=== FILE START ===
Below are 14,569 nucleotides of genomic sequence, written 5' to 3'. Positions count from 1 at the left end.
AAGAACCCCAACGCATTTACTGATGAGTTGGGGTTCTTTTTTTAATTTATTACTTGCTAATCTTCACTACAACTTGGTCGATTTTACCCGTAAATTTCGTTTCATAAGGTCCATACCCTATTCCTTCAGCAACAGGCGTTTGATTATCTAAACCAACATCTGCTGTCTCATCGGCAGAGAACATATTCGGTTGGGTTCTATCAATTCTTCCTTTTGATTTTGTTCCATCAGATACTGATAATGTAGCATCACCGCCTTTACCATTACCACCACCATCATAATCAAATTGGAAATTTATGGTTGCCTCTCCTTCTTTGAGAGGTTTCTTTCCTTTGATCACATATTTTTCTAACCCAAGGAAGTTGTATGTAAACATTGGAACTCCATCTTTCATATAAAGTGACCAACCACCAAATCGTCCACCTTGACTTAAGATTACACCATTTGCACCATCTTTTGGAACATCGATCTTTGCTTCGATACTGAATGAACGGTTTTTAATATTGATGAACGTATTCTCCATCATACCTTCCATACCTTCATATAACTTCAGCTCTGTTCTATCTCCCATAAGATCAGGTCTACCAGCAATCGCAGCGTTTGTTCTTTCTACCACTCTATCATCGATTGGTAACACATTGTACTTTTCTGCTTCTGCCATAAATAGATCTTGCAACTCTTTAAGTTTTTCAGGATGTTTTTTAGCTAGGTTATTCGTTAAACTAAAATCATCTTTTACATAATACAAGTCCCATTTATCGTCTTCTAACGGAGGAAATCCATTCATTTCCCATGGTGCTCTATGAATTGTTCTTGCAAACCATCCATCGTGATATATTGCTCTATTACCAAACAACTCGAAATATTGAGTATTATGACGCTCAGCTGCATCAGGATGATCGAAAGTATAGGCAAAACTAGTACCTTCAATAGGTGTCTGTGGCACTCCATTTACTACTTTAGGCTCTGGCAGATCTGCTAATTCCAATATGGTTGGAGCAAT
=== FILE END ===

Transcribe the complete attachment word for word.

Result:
Below are 14,569 nucleotides of genomic sequence, written 5' to 3'. Positions count from 1 at the left end.
AAGAACCCCAACGCATTTACTGATGAGTTGGGGTTCTTTTTTTAATTTATTACTTGCTAATCTTCACTACAACTTGGTCGATTTTACCCGTAAATTTCGTTTCATAAGGTCCATACCCTATTCCTTCAGCAACAGGCGTTTGATTATCTAAACCAACATCTGCTGTCTCATCGGCAGAGAACATATTCGGTTGGGTTCTATCAATTCTTCCTTTTGATTTTGTTCCATCAGATACTGATAATGTAGCATCACCGCCTTTACCATTACCACCACCATCATAATCAAATTGGAAATTTATGGTTGCCTCTCCTTCTTTGAGAGGTTTCTTTCCTTTGATCACATATTTTTCTAACCCAAGGAAGTTGTATGTAAACATTGGAACTCCATCTTTCATATAAAGTGACCAACCACCAAATCGTCCACCTTGACTTAAGATTACACCATTTGCACCATCTTTTGGAACATCGATCTTTGCTTCGATACTGAATGAACGGTTTTTAATATTGATGAACGTATTCTCCATCATACCTTCCATACCTTCATATAACTTCAGCTCTGTTCTATCTCCCATAAGATCAGGTCTACCAGCAATCGCAGCGTTTGTTCTTTCTACCACTCTATCATCGATTGGTAACACATTGTACTTTTCTGCTTCTGCCATAAATAGATCTTGCAACTCTTTAAGTTTTTCAGGATGTTTTTTAGCTAGGTTATTCGTTAAACTAAAATCATCTTTTACATAATACAAGTCCCATTTATCGTCTTCTAACGGAGGAAATCCATTCATTTCCCATGGTGCTCTATGAATTGTTCTTGCAAACCATCCATCGTGATATATTGCTCTATTACCAAACAACTCGAAATATTGAGTATTATGACGCTCAGCTGCATCAGGATGATCGAAAGTATAGGCAAAACTAGTACCTTCAATAGGTGTCTGTGGCACTCCATTTACTACTTTAGGCTCTGGCAGATCTGCTAATTCCAATATGGTTGGAGCAAT